Sicily sits on the edges of two completely different weather systems. The edges overlap.
What this means in practise is that Sicily gets way more weather than other places.
This weekend, for example, Africa blew the Scirocco wind at us. This starts in the Sahara desert, builds up to 150 degrees centigrade (I never exaggerate) and picks up tonnes of red sand before departing from the shores of Libya, expressly for the purpose of tipping it all over any Sicilian cars that have just been washed.
It wasn’t even Saturday lunch time before Europe retaliated.
The cool Maestrale blew down from the north with all its might and blasted some of my laundry away. It was a stained dish cloth and a sock with a hole in it, but that’s not the point. Whilst the two winds battled it out head-to-head, my washing line became a tangled mass of sheets twisting themselves up in knots, with simply no idea which direction to flutter in. They were also red with embarrassment – or was it Sahara sand? I decided to bring them in before they took off, too.
At that point, the rain came.
This wasn’t African rain and it wasn’t European rain either. I’m sorry if you Indians didn’t get your MONSOON this year – it sneaked away and doused Sicily instead. We ended up with an almighty meteorological mess which left most of Palermo under water.
Click here for a slide show of pictures taken by waterlogged citizens.
Go on. It’s worth it.
I didn’t take any photos at all, because I was barricaded inside my house, toiling alongside my dear hubby with a mop and a bucket trying to stem the tide of muddy water creeping across our garage towards our precious, floor-to-ceiling stack of winter fuel.
Our winter fuel is pellets, which would turn into solid sack-sized lumps of papier maché if they got damp. The reason we run our heating from a pellet-burning stove, instead of a gas boiler like normal people, is because here, in Weirdland, they don’t send gas to our houses. We have to buy it in bottles of the kind normal people only use when they go camping (if the kind of people who like to go camping actually are normal – I still haven’t made my mind up about that.)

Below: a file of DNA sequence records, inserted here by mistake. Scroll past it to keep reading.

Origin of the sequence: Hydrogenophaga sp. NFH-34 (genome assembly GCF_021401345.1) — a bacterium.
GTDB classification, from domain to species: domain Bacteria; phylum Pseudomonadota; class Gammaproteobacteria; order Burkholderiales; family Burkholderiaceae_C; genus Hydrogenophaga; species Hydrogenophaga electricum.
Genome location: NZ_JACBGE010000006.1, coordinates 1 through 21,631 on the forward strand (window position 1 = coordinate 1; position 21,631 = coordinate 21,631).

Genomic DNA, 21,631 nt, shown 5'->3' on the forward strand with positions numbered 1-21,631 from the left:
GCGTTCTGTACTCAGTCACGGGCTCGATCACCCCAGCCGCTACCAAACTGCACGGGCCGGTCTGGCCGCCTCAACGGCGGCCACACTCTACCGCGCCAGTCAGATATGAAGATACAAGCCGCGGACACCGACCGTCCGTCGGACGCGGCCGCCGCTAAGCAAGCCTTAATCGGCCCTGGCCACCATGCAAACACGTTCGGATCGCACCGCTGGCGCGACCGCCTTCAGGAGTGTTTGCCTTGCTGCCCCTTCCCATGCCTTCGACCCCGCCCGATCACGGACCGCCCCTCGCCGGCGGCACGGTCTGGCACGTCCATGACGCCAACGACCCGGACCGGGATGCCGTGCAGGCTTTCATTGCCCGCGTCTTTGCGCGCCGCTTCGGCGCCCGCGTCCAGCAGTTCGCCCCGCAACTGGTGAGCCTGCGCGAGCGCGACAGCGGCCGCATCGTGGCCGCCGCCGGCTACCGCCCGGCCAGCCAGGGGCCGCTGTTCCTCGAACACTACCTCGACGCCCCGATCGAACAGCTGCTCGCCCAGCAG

Outside, the scrolling garage door was exactly ten centimeters deep in water. The only thing that stopped the water gushing in freely was the rubber seal along the bottom of the door, which pressed against the tiles on the floor. If you ever want to buy a strip of self adhesive rubber seal, I do suggest you order one from Sicily. It’s about the only thing they make really well here.
I know the external water height was ten centimetres because a helpful neighbour was standing right outside, giving us a running commentary.
He was wearing a pair of thigh-high green waders he had borrowed from one of the fishermen in the village. Even though this man is one of the more “traditional” sized Sicilians, one of the sort whose kitchen sink would look like a bidet to anyone of normal stature, that water was nowhere near his thighs. It was round his ankles (OK, maybe his calves).
So exactly why he wanted those waders, and even more amazing, how he had convinced that fisherman to lend them, remains a mystery. Yet I can confirm I saw them with my own eyes, when I dashed upstairs and peered down at him from the kitchen balcony during a quick investigation of the rain situation. He was keeping his upper half dry with a pink Tweetie Pie umbrella.
It was still raining like the Niagara Falls.
“Car approaching too fast!” warned Wader Neighbour, just seconds before a great slurry of water and mud sloshed at us under the door.
“Thoughtless fool” shouted Hubby in Sicilian after the reckless driver. “Go to That Country, you piece of donkey!” That Country is a euphemism for hell, a word Sicilians will never pronounce aloud either in Italian or Sicilian.